We agree with the superior court that the distinction between the terms "motor vehicle" and "vehicle" would be difficult for a policyholder to understand. A reasonable lay person could not be expected to understand that he could simultaneously be denied coverage under one policy provision because he was not occupying a "vehicle" while also being denied coverage under another provision because he was occupying a "vehicle." Accordingly, we hold that this ambiguous policy language entitles Skin to attach the policy definition of "vehicle" to that term wherever it appears in the policy, regardless of its typeface or whether the word "motor" precedes it. Because that definition excludes ATVs, we hold that Progressive must extend medical payments coverage under the policy to Joseph.

We are not alone in arriving at the conclusion that Progressive's practice of attaching two definitions to the same policy term is obscure at best. The Court of Appeals of Washington has similarly determined that Progressive clouds its policy with ambiguity by employing multiple definitions for the term "vehicle."*fn23 In Getz v. Progressive Specialty Insurance Co., a longshoreman sued Progressive for UIM coverage after an underinsured, unauthorized driver on the dock collided with him as he operated a piece of equipment known as a "hustler."*fn24 Progressive declared that the hustler fell within the statutory definition of motor vehicle and therefore denied Getz's claim under the terms of its UIM coverage.*fn25 But Getz's policy, like Skin's, defined "vehicle" narrowly, although it used capital letters rather than boldface type to denote that meaning.*fn26 The Washington Court of Appeals held in favor of Getz, reasoning that "Progressive's effort to avoid the consequences of its own definition fails."*fn27

A New York court has similarly held that Progressive's definition of "vehicle" should carry over through the rest of its policy, but its holding operated to exclude coverage.*fn28 In re Progressive Insurance Cos. (Nemitz) involved a Progressive customer who sought UIM payments for injuries that she suffered while riding as a passenger on an uninsured ATV.*fn29 The policy in Nemitz employed a definition of "vehicle" nearly identical to that of Skin's.*fn30 And like Skin's policy, it defined "uninsured motor vehicle" as a "motor vehicle that, through its ownership, maintenance or use, results in bodily injury to the insured."*fn31 The brief opinion of the New York Supreme Court omits any mention of boldface type. The court nonetheless held that "the definition of an 'uninsured motor vehicle' in the [UIM] section of the policy [] references the phrase 'motor vehicle,' which, as we previously noted, is already unambiguously defined in the policy in a manner that excludes ATVs."*fn32 The New York court apparently saw no reason to distinguish between the specific wording of the UIM provision's reference to "motor vehicle" and the general definitions section's reference to "vehicle."*fn33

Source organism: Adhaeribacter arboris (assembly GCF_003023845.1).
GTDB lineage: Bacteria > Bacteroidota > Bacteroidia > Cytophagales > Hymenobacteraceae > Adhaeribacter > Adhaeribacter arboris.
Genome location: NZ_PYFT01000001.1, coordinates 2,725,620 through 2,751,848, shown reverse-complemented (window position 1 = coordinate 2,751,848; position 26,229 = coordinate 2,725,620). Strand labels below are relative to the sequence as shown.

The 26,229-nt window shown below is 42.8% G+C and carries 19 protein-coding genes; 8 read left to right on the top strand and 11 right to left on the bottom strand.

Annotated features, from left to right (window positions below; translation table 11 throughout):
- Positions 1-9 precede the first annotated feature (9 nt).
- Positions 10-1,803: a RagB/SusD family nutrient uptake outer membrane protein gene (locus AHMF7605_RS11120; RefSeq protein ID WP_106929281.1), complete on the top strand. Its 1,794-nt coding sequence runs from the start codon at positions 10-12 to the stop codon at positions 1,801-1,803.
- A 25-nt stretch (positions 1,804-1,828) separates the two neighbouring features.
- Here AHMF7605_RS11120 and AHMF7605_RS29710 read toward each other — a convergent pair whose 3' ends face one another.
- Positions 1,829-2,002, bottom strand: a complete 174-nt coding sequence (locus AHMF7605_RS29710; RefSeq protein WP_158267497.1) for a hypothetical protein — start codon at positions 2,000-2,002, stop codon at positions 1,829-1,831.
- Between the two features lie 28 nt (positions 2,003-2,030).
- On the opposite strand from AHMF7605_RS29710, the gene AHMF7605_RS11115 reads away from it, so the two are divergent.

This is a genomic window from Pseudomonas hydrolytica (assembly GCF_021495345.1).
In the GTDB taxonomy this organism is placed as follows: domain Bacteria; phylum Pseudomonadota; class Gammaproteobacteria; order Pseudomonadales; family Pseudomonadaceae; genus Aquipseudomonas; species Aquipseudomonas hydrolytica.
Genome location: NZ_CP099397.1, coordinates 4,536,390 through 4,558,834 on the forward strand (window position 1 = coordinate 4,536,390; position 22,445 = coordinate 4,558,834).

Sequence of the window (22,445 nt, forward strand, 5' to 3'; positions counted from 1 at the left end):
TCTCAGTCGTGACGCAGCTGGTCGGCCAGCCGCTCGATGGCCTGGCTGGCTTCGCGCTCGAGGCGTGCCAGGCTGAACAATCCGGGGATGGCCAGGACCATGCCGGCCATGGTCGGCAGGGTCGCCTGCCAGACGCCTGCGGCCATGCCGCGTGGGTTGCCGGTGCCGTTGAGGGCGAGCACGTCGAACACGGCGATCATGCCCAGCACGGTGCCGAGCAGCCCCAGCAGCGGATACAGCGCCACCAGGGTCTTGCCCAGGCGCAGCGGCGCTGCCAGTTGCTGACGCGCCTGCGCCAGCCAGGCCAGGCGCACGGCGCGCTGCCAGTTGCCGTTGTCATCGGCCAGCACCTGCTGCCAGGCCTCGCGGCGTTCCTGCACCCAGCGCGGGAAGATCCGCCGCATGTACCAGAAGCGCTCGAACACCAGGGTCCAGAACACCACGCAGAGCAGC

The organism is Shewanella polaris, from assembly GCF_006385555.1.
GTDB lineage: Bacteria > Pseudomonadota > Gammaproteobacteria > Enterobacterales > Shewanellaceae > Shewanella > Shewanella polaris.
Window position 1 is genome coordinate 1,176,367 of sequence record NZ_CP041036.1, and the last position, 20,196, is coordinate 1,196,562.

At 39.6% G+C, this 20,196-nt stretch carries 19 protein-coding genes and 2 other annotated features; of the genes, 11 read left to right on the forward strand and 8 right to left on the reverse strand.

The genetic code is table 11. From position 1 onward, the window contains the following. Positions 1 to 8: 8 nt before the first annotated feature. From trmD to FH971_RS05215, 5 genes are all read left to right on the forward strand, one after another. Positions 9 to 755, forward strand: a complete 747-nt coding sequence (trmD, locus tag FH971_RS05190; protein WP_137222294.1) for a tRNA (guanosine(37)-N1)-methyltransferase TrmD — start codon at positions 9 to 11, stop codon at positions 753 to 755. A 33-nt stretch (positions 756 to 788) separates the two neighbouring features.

These cases further persuade us that Progressive's position relies on an ambiguous and confusing convention that varies material terms of Progressive's policy depending on the typeface. Progressive maintains that it intentionally makes use of this convention "to deliberately provide additional coverage to the policy holder."*fn34 But the typeface convention in Skin's policy has operated only to deny her coverage. And despite what Progressive may have intended, its policy lends itself to competing interpretations. We conclude that a reasonable insured is entitled to rely on Progressive's policy-defined terms, including the term "vehicle," to carry a uniform meaning throughout the policy, regardless of typeface.*fn35 We therefore affirm the superior court on the issue of medical payments coverage.

D. Coverage by Estoppel Does Not Apply

The superior court, citing Lloyd's & Institute of London Underwriting Cos. v. Fulton,*fn36 found that Progressive had breached its fiduciary duty to Skin and that this misconduct warranted coverage by estoppel. Specifically, the court found that Progressive acted improperly when its agent called Skin and sought to confirm that she had named Joseph as an excluded driver from her policy. The court identified other acts of misconduct as well, all of which concerned Progressive's alternative defense based on the named driver exclusion election in Skin's policy.